Acts 10:12-16 In it were all kinds of animals and reptiles and birds of the air. And there came a voice to him: “Rise, Peter, kill and eat.” But Peter said, “By no means, Lord; for I have never eaten anything that is common or unclean.” And the voice came to him again a second time, “What God has made clean, do not call common.” This happened three times, and the thing was taken up at once to heaven.
So, we see that Jesus has that prerogative. But, did Jesus change the whole punishment system in this particular encounter? I don’t think so. Here’s why. We see government punishment endorsed by the Apostles.
1 Peter 2:13-15 Be subject for the Lord’s sake to every human institution, whether it be to the emperor as supreme, or to governors as sent by him to punish those who do evil and to praise those who do good. For this is the will of God, that by doing good you should put to silence the ignorance of foolish people.
Romans 13:1-4 Let everyone be subject to the governing authorities. For there is no authority except from God, and those that exist have been instituted by God. Therefore whoever resists the authorities resists what God has appointed, and those who resist will incur judgment. For rulers are not a terror to good conduct, but to bad. Would you have no fear of the one who is authority? Then do what is good, and you will receive his approval, for he is God’s servant for your good. But if you do wrong, be afraid, for he does not bear the sword in vain. For he is the servant of God, an avenger who carries out God’s wrath on the wrongdoer.
If we hold scripture as the divine word of God, I don’t know how we can argue that Jesus abolished capital punishment through the adulteress.
Why, then, did Jesus not punish her? For that matter, why didn’t he punish both the woman AND the man? Because that’s his prerogative.
2 Samuel 12:13-14 David said to Nathan, “I have sinned against the Lord.” And Nathan said to David, “The Lord also has put away your sin; you shall not die. Nevertheless, because of this deed you have utterly scorned the Lord, the child who is born to you shall die.”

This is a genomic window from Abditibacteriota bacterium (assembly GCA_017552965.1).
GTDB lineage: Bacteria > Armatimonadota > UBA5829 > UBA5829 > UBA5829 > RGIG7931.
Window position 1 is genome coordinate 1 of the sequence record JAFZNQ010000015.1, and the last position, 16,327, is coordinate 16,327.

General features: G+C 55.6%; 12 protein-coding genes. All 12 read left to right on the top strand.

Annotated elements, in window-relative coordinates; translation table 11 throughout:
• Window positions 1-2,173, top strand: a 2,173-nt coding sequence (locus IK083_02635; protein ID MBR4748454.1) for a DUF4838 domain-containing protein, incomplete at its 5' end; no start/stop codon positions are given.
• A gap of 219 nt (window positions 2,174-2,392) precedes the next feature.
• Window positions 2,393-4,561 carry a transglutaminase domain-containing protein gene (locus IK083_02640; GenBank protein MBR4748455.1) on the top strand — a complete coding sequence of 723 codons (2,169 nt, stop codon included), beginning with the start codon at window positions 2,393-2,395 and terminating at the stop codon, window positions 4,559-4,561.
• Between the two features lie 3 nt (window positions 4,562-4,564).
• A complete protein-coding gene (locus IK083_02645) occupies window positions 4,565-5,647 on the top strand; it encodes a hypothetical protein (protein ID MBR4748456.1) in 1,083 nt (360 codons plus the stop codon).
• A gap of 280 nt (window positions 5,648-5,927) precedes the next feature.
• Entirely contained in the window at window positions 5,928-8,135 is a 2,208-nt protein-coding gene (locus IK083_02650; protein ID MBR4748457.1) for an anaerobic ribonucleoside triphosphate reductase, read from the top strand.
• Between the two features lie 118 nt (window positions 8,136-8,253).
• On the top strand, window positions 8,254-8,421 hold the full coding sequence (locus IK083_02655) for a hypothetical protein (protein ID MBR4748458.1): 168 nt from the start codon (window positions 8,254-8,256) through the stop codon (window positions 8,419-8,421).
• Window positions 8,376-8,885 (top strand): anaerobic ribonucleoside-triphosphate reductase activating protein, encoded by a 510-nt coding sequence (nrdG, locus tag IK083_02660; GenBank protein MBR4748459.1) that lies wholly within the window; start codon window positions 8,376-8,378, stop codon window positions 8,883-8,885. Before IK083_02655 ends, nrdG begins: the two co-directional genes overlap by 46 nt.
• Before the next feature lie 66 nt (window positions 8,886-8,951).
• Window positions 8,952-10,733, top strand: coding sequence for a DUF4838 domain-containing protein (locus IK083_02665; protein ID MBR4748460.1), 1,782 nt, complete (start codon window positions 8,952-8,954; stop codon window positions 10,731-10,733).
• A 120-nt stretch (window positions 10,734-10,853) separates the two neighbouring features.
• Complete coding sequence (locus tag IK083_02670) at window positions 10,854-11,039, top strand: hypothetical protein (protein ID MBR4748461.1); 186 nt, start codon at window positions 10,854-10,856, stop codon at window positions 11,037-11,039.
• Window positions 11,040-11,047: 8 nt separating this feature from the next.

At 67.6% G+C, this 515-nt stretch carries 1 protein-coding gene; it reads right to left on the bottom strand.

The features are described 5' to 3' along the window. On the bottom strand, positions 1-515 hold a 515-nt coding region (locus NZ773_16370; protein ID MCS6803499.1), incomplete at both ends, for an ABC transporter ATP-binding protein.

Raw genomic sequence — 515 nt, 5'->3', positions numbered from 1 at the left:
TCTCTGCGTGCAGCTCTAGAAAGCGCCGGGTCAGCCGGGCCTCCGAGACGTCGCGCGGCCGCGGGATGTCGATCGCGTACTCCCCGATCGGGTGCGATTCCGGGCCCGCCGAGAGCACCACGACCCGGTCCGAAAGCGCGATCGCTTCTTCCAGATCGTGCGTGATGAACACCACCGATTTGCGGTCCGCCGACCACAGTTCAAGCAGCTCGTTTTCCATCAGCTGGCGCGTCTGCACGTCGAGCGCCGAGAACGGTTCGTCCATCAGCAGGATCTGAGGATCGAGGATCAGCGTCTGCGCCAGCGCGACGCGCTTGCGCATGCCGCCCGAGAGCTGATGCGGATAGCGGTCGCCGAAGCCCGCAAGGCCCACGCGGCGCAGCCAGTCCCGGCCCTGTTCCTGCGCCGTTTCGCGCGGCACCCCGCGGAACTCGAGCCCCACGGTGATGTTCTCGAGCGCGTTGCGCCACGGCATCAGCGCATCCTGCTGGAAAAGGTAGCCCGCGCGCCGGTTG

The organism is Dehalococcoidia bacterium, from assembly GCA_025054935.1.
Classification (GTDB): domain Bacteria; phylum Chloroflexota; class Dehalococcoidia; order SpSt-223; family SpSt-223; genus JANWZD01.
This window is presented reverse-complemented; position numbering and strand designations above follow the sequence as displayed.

Matthew 9:6 But that you may know that the Son of Man has authority on earth to forgive sins” – he said to the paralytic – “Rise, pick up your bed and go home.”
Finally, Jesus was compassionate to the woman in his mercy. He didn’t berate her, shame her, or otherwise put her down. He forgave her. In his eyes, she had a clean slate. The matter was done. His last instruction? “…go, and from now on sin no more.” My guess is that she never had a problem like that again. Maybe not, but I hope I will one day see her in heaven. Can you imagine hearing her story from her perspective? Man!
Here’s the thing, if God has mercy on you, what a tremendous gift that is. Is not our salvation far more valuable than this woman’s pardon? She escaped death; we escape the lake of fire. Seems to me we have something to tell the whole world.
Psalm 103:11-14 For as high as the heavens are above the earth, so great is his steadfast love toward those who fear him; as far as the east is from the west, so far does he remove our transgressions from us. As a father shows compassion to his children, so the Lord shows compassion to those who fear him. For he knows our frame; he remembers that we are dust.
Father, thank you for including this passage in our bibles. I think it is worthy of being there. It lines up with the teaching of the rest of scripture. What valuable lessons we have! Amen.
Copyright © 2020 Scott Powers